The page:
more comfortable in the neighborhood
- in conjunction with gay pride month
- he decided to hang a gay pride flag
from his apartment window.
Lewis lives just steps from the New
York Pizza Depot on the corner of E.
William and Maynard Streets, a site of
controversy last July when a customer
campaigned against the restaurant
after the owners put a small rainbow
flag sticker on their door.
A manager at the pizzeria told the
Michigan Daily at the time that an inci-
dent between a gay customer and a res-

taurant employee influenced the decision
to display the sticker, but that the owners
were in no way pressured by gay activists
in the community to post it.
But when the sticker was removed
a few weeks later, the issue seemed to
fade away, Lewis said.
About two weeks ago, Lewis decid-
ed to display the rainbow-colored
flag for its message of "tolerance and
acceptance for all people." He felt
that the community had grown too
comfortable in silence.
"I'm not a gay doormat," he said.
Lewis said the flag was draped out-
side his second story window for about a
week before someone from the New Age
Salon, located directly below Lewis's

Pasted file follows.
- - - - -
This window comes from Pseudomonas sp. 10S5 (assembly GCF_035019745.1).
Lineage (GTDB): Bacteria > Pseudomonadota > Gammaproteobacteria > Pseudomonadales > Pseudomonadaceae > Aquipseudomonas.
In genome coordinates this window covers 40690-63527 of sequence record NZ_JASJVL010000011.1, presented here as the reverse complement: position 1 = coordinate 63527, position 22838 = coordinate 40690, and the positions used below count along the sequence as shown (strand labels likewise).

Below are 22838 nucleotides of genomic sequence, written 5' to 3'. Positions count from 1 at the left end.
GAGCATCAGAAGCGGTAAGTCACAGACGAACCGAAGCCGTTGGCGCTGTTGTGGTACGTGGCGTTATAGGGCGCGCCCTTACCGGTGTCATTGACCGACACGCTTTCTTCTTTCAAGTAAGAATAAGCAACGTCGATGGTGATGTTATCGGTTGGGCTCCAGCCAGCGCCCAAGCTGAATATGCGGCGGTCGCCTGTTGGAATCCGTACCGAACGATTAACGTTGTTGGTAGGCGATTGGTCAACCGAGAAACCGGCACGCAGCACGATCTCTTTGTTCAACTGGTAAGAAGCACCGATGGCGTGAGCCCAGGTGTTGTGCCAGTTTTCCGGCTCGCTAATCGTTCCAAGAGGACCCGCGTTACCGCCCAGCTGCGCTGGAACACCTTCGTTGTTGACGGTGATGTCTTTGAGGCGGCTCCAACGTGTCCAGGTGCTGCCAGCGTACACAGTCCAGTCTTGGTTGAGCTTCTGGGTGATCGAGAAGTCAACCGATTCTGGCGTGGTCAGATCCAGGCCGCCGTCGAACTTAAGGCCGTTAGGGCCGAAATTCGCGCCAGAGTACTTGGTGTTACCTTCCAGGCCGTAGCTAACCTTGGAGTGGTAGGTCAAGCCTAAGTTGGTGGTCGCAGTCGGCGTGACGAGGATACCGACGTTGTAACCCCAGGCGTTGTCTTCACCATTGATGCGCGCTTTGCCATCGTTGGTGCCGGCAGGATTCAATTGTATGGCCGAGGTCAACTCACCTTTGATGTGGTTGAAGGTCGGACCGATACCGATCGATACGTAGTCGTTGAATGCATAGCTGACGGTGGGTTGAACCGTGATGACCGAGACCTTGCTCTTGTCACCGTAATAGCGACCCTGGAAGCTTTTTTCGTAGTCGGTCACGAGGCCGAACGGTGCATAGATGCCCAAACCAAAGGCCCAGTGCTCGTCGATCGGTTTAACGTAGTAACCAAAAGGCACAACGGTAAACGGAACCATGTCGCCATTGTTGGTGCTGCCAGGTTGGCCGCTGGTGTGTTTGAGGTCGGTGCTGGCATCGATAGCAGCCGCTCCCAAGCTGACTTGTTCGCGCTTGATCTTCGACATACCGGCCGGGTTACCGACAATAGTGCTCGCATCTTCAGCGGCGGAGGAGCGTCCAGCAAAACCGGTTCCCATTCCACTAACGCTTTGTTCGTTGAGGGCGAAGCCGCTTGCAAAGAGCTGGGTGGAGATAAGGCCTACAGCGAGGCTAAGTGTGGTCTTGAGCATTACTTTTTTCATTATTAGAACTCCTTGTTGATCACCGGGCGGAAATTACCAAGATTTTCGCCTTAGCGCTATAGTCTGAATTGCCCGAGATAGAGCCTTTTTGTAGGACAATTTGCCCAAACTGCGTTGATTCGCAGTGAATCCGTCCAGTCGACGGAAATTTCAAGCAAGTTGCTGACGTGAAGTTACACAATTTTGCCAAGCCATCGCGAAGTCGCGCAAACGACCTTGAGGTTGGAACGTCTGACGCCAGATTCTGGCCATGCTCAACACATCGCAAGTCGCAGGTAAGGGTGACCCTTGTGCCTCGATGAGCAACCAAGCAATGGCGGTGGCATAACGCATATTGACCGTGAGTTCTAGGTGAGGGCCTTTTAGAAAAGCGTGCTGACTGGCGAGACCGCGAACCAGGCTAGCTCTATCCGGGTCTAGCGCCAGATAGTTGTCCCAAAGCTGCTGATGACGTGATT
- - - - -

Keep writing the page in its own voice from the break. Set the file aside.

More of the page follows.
window, asked him to remove the flag.
The woman said she was not both-
ered by the flag, but customers think-
ing the flag belonged to the salon had
complained, Lewis said.
Lewis told the women he would
consider taking down the flag, but
left the flag displayed.
The New Age Salon declined to com-
ment, citing business obligations.
"She was nice about the situation, but
as a gay person, It' used to nice people
nicely telling me things that are not
nice,"he said.

This past Monday, Lewis received
an e-mail from his landlord at Campus
Management Inc. informing him that
displaying the flag was in violation of a
clause in his lease.
The clause prohibits any signs visible
from the exterior of the building.
"Advertisements, banners or signs,
including political endorsements, are
prohibited from being displayed such
that they are visible from the exterior of
the premises," the lease states.
CMI told Lewis he had until 5 p.m.
the following day to take the flag down.
Lewis complied but told the company
he would pursue his legal options - in
keeping with a clause at the bottom of the
lease that encourages tenants who think
any portion of the agreement may be a
violation of their rights to seek a lawyer.
Lewis consulted with the Univer-
sity's Student Legal Services, but
found he did not have a strong case
against the company.
The CMI clause applies to every-
thing from a Bob Marley flag to an
American flag, said Student Legal Ser-
vices Attorney Orlando Simon, who
reviewed Lewis's situation.
To have a legal argument, a ten-
ant has to prove that their landlord
See FLAG, Page 2

LSA senior Adam Lewis overlooks the intersection of East William Street and
Maynard Street from his apartment window on Saturday. Lewis was forced
to remove a gay pride flag from his window after his apartment's managers
enforced a clause in their contract prohibiting the display of flags, a common
regulation of Ann Arbor apartments.